A couple of years after the incident at Bell I left the telco to try my hand at system administration. This was around 1986 and things were different than they are today. Computers were pretty scarce compared to now. It wasn't economically feasible to have one on every desk. Servers used a lot more power than they do now, they cost a lot more, and they were a bigger pain to manage.
I got my first admin job through a friend. It was at a hospital outside of Chicago. I didn't really have a lot of applicable skills, to be honest, but I knew my way around a mini and I thought I could figure out the Unix server, since the ESS systems were based on Unix and I'd had a class on those. I was supposed to manage the network too, which I didn't mind at all since I had already spent years doing similar things with Bell. The hospital used 10Base2 for some of its stuff, but most of the computers were still not networked at that time.
I got the hang of the job pretty fast. It was busier than Bell. Telephony equipment used by Bell was designed for reliability, our stuff was amateur in comparison and would fail often. I liked a challenge and didn't really mind the workload. Plus I got to spend a lot of time at the nurses' stations where the networked minis were. I enjoyed that part of the job, if you catch my drift.
I was under the desk at a nurse's station replacing a coaxial cable that had been chewed through by a high-heel when I noticed something strange. The desk was right up against a wall, and the wall had a plate on it which held the network port for the station. That part was normal. What was strange was that the middle of one side of the plate was pried up, and a yellowish cable poked through it. It was just a couple of inches long, and at the end of it was a serial connector.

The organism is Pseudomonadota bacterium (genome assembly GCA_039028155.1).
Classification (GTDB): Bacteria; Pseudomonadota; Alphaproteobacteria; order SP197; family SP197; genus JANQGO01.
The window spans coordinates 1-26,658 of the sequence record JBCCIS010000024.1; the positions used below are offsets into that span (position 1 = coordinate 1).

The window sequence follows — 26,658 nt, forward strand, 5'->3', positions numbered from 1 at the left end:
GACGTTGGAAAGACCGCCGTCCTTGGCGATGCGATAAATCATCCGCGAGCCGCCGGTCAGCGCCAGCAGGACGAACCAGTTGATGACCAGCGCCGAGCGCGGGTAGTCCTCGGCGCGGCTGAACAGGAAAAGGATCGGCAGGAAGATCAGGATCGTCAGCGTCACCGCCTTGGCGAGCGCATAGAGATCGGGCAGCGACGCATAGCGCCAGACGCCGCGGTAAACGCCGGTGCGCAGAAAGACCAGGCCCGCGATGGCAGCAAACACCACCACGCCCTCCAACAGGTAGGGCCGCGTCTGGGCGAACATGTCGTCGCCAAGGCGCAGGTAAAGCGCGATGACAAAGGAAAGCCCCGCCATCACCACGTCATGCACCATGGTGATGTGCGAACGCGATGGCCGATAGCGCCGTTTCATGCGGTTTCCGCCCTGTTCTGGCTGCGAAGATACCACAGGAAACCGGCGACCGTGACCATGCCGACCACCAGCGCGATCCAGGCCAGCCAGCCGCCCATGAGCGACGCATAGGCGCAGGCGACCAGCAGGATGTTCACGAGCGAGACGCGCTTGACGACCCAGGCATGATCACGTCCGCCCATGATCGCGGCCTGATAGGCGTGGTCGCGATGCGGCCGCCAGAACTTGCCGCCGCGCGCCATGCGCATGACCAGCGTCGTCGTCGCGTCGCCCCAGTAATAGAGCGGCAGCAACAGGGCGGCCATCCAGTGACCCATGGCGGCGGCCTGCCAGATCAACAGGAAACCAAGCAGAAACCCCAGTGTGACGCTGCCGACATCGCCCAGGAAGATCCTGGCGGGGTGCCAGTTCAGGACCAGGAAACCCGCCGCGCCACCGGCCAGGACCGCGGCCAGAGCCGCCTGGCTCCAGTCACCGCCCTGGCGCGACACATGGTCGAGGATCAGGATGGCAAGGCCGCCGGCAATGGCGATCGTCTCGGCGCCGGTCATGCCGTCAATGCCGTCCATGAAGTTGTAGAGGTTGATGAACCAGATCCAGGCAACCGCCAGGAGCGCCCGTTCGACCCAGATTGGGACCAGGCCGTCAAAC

The process of rewiring a building's network was the same back then as it is today. You tie one end of the new network cable to the old network cable after you've detached it from its plate or port or whatever, and you fish the new through the conduit by pulling out the old. If there's no old cable in a conduit you use a fishing line. The serial cable I was staring at was probably ten years old at least. It was yellowed, dirty, and ignored. For whatever reason it had been left there when the new network was installed. None of the other plates I had seen had a serial cable sticking out from behind them, just that one.
Being the old Bell head that I was, I had to investigate. The hospital was open 24/7 so I couldn't simply stay late to have some alone time with the serial cable. I had to devise a ruse. The computer on the desk above the serial line was used for station logs. I didn't want to interrupt the flow of data at a hospital so I waited until a slow day, and unplugged the station's coax down in the basement. They probably wouldn't notice for awhile so I hurried things along by moseying up to the station and asking how their computer was working. The nurse said it was fine. She was doing her nails and didn't even look up. I had to coax her into checking the connection by telling her that some of the stations were having problems. Finally she let me behind the desk.